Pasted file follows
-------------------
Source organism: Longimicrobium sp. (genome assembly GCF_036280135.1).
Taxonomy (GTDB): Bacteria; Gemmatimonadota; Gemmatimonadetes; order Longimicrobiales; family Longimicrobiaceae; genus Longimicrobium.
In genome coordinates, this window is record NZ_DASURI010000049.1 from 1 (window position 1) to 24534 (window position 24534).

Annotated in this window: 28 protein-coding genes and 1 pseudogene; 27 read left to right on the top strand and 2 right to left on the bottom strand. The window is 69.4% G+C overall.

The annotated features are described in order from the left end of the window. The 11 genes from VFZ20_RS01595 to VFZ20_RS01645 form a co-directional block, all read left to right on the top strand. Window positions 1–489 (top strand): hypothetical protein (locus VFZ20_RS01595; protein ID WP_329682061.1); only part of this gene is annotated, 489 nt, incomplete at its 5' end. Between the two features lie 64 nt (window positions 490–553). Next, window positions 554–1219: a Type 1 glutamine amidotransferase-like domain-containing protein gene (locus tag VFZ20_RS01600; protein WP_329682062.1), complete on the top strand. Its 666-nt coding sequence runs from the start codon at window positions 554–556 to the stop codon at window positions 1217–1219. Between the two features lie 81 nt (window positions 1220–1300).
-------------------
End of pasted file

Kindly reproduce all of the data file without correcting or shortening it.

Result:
Source organism: Longimicrobium sp. (genome assembly GCF_036280135.1).
Taxonomy (GTDB): Bacteria; Gemmatimonadota; Gemmatimonadetes; order Longimicrobiales; family Longimicrobiaceae; genus Longimicrobium.
In genome coordinates, this window is record NZ_DASURI010000049.1 from 1 (window position 1) to 24534 (window position 24534).

Annotated in this window: 28 protein-coding genes and 1 pseudogene; 27 read left to right on the top strand and 2 right to left on the bottom strand. The window is 69.4% G+C overall.

The annotated features are described in order from the left end of the window. The 11 genes from VFZ20_RS01595 to VFZ20_RS01645 form a co-directional block, all read left to right on the top strand. Window positions 1–489 (top strand): hypothetical protein (locus VFZ20_RS01595; protein ID WP_329682061.1); only part of this gene is annotated, 489 nt, incomplete at its 5' end. Between the two features lie 64 nt (window positions 490–553). Next, window positions 554–1219: a Type 1 glutamine amidotransferase-like domain-containing protein gene (locus tag VFZ20_RS01600; protein WP_329682062.1), complete on the top strand. Its 666-nt coding sequence runs from the start codon at window positions 554–556 to the stop codon at window positions 1217–1219. Between the two features lie 81 nt (window positions 1220–1300).